Seed Journey @ Artes Mundi 7

Back before Christmas I went to the National Museum with fellow members of the Welsh Grain Forum to meet Amy Franceschini and some of her companions on the Seed Journey, a year-long sailing expedition from Oslo to the Middle East that had been shortlisted for Artes Mundi 7. They were in the throes of setting out the gallery so recently I went back to see the completed installation.

Amy and friends are sailing on an 1895 wooden sailboat, collecting and transporting seeds that have been ‘rescued’ in various ways back to the Fertile Crescent.

 

A sail hanging from the ceiling above five tables

The displays contain three grains with fascinating stories:

  • Svedjerug (Forest Finn Rye), Norway

Forest Finns was the name given to Finnish migrants in Sweden and Norway in the late 16th and early 17th centuries. In 1973 a Norwegian historian visited a rihii (sauna and barn) to look for grain. After his initial search found nothing, he took down the ceiling and found nine grains of rye. He convinced the local church to plant them; seven germinated. That first season of growth resulted in 7000 grains that enabled Svedjerug to move into production.

  • Bainse Bygg Barley, Russia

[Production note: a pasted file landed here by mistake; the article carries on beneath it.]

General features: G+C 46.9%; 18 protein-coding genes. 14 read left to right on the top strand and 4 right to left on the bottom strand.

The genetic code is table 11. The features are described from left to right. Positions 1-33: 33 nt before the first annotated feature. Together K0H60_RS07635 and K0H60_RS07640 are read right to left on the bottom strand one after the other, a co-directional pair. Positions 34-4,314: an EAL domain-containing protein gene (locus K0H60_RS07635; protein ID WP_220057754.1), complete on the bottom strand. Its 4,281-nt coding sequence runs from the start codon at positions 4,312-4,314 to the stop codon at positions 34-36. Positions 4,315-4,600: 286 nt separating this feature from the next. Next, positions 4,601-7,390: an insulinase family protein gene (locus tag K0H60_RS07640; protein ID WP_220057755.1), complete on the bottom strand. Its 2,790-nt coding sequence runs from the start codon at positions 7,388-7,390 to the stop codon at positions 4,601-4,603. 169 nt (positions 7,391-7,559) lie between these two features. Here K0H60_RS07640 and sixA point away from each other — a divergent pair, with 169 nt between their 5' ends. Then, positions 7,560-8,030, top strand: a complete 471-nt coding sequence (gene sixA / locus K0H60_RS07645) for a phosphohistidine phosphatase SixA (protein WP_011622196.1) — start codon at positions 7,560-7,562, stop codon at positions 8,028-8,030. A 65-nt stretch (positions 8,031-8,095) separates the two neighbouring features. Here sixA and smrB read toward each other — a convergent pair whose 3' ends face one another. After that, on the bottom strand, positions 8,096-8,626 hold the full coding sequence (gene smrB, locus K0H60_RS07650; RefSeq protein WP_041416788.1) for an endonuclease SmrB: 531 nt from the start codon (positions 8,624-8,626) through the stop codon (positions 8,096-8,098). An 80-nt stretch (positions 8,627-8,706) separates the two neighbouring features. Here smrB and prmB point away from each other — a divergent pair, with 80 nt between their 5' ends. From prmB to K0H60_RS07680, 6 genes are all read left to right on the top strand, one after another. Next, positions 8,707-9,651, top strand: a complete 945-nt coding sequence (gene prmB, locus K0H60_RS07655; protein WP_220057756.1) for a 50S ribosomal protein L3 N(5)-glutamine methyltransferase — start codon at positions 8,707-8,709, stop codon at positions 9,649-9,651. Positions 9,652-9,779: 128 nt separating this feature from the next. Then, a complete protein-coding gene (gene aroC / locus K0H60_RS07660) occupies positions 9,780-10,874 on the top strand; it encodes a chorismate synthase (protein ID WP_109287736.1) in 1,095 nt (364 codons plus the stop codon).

Nikolai Vavilov was a Russian scientist who devoted his life to the study and improvement of cereals, and created the world’s largest collection of plant seeds at Leningrad. On Stalin’s orders he was arrested in 1940 and died of starvation three years later. In his absence, staff protected the collection throughout the siege of Leningrad. Their commitment to preserving the seeds was total; nine of them chose to die rather than use the grain for sustenance.

  • Lykov Rye, Southern Siberia

When the Bolsheviks killed his brother, Karp Osipovich Lykov fled with his family to the Siberian forest. They travelled light, taking the bare essentials, including a handful of grain. Living 160 miles from the nearest settlement, their diet was based on what they could grow in the garden and forage from the forest. During a particularly harsh winter in 1961, Lykov’s wife died of starvation. The following spring a single grain of rye sprouted in the garden. Lykov ensured that this shoot flourished and from it he rebuilt his grain store and livelihood.

 

Ears of wheat
Welsh Grain Forum members donated various seeds and stories to the enterprise, including some Hen Gymro wheat, now on display at the National Museum

Artes Mundi 7 closes on 26 February so you’ve only got a few weeks to take a look in person, or there’s the Artes Mundi video.

They’re sailing until the summer so you can follow the journey on the Futurefarmers site and Twitter.

 

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One Comment Add yours

  1. Coincidentally I went to this exhibition just yesterday. I found it so moving to be so actually close to the descendants of V’s barley seeds. … Enjoying your blog…

    Like

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